Memorial of the Passion of Saint John the Baptist
Monday, August 29, 2022
Blessed are those who are persecuted
for the sake of righteousness,
for theirs is the Kingdom of heaven.
Today, in God’s Lavish Mercy, we commemorate the Passion of John the Baptist who, besides Mary, was the greatest saint embracing both the Old and the New Testaments.
When I was young, the memorial was simply referred to as “The Beheading of John the Baptist”. The term “passion” captures its meaning so much more clearly:
- it inclines us to realize the similarities between John’s passion and death and that of Jesus.
- it shifts the power of the event to John, who chose his fate by the courage of his witness, rather than to see Herod, the “beheader”, as the agent of the story.
John’s whole prophetic life was part of his “passion”. It inevitably led him to this ultimate confrontation with evil.
Walter Bruggemann, in his transformational book “The Prophetic Imagination” writes about prophets. He indicates that prophets emerge in the context of “totalism” – those paralyzing systems which attempt to control and dominate all freedom and possibility.
Totalism kills ideas, hope, freedom, choice, self-determination, and creativity for the sake of controlling reality for its own advantage. Totalism is the ultimate “abusive relationship“.
Brueggemann defines the prophet as one engaged in these three tasks:
- the prophet is clear on the force and illegitimacy of the totalism.
- the prophet pronounces the truth about the force of the totalism that contradicts the purpose of God.
- the prophet articulates the alternative world that God has promised, and that God is actually creating within the chaos around us.
Every age requires prophets because every age is infected with “Herods” trying to thwart God’s reign of love, mercy, truth, freedom, and joy. In our own time, the poison of totalism is quite evident in those systems fueled by racism, militarism, financial duplicity, desecration of the earth, and the sad array of other ideologies that cripple humanity.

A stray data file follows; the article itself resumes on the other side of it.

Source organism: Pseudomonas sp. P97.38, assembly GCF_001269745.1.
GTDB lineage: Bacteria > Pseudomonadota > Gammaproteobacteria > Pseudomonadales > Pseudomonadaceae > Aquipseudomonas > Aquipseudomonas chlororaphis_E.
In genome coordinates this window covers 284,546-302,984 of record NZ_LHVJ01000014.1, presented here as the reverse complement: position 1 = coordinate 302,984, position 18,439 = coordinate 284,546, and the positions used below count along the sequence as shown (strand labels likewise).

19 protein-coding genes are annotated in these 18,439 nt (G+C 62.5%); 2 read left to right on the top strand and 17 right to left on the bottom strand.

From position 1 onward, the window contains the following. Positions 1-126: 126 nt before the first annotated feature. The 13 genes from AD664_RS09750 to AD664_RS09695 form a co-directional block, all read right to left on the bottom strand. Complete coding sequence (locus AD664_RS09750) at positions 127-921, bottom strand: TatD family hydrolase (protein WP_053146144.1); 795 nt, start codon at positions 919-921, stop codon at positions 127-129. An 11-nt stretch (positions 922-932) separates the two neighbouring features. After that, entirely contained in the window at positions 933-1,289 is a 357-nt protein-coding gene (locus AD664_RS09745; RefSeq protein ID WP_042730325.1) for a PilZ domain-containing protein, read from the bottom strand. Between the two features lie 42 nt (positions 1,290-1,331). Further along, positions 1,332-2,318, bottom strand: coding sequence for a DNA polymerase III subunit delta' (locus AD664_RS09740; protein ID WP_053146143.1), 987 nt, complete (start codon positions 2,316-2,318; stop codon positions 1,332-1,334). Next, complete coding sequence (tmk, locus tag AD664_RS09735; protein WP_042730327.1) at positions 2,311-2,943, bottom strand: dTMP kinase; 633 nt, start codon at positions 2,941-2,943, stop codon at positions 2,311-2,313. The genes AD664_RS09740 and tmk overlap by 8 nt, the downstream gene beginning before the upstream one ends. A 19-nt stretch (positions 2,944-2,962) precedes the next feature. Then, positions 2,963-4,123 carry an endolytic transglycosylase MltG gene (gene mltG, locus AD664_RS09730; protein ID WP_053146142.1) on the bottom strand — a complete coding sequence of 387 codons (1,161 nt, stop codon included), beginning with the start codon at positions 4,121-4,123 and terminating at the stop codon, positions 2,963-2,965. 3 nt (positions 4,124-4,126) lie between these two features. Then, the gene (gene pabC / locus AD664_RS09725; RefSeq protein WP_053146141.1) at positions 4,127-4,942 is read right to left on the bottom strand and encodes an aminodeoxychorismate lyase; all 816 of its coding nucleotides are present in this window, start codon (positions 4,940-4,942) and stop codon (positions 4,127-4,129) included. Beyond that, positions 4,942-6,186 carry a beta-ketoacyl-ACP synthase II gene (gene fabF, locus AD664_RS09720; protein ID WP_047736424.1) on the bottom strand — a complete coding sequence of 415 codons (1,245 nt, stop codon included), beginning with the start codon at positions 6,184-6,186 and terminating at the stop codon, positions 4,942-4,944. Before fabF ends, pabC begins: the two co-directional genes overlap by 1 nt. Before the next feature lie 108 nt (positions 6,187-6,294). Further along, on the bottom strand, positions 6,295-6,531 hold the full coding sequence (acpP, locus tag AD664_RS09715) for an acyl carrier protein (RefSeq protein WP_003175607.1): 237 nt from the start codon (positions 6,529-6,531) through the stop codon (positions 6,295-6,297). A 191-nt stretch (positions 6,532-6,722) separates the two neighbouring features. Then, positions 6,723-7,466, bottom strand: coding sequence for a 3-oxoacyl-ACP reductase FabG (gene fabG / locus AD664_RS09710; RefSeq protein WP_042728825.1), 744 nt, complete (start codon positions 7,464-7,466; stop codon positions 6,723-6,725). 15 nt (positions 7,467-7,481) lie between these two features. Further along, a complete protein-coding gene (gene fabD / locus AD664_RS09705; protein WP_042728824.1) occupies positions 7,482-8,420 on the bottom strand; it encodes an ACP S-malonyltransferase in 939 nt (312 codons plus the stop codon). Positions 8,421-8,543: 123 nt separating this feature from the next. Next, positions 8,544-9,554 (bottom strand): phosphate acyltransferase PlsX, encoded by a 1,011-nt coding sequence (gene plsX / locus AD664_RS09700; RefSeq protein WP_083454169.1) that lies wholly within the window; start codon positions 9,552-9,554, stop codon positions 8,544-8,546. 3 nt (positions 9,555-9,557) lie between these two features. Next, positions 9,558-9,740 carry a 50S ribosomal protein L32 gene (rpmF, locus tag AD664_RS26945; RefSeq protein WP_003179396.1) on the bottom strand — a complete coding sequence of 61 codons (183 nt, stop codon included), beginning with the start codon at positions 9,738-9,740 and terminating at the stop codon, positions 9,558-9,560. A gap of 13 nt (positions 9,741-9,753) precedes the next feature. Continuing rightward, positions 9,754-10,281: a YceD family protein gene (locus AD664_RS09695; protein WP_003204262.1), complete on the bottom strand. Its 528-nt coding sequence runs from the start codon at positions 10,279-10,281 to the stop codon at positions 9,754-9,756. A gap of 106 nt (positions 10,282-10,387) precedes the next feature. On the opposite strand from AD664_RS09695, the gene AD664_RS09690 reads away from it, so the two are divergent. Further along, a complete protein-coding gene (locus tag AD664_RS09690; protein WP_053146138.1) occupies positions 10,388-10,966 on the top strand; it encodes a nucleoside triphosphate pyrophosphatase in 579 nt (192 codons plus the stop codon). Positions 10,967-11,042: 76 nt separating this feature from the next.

Today, as we pray with this great saint, may we be inspired to respond to our own prophetic call – to be prophetic signs of love, mutual reverence, joy, Gospel justice, holy encouragement and lavish mercy for our world.
Poetry: On Reason and Passion – Rabindranath Tagore
And the priestess spoke again and said: Speak to us of Reason and Passion. And he answered, saying: Your soul is oftentimes a battlefield, upon which your reason and your judgement wage war against your passion and your appetite. Would that I could be the peacemaker in your soul, that I might turn the discord and the rivalry of your elements into oneness and melody. But how shall I, unless you yourselves be also the peacemakers, nay, the lovers of all your elements? Your reason and your passion are the rudder and the sails of your seafaring soul. If either your sails or your rudder be broken, you can but toss and drift, or else be held at a standstill in mid-seas. For reason, ruling alone, is a force confining and passion, unattended, is a flame that burns to its own destruction. Therefore let your soul exalt your reason to the height of passion, that it may sing; And let it direct your passion with reason, that your passion may live through its own daily resurrection and like the phoenix rise above its own ashes. I would have your consider your judgment and your appetite even as you would two loved guests in your house. Surely you would not honour one guest above the other; for he who is more mindful of one loses the love and the faith of both. Among the hills, when you sit in the cool shade of the white poplars, sharing the peace and serenity of distant fields, and meadows—then let your heart say in silence, “God rests in reason.” And when the storm comes, and the mighty wind shakes the forest, and thunder and lightning proclaim the majesty of the sky,—then let your heart say in awe, “God moves in passion.” And since you are a breath in God’s sphere, and a leaf in God’s forest, you too should rest in reason and move in passion.
Music: I think of this song by Simon and Garfunkel as the modern day song of John the Baptist.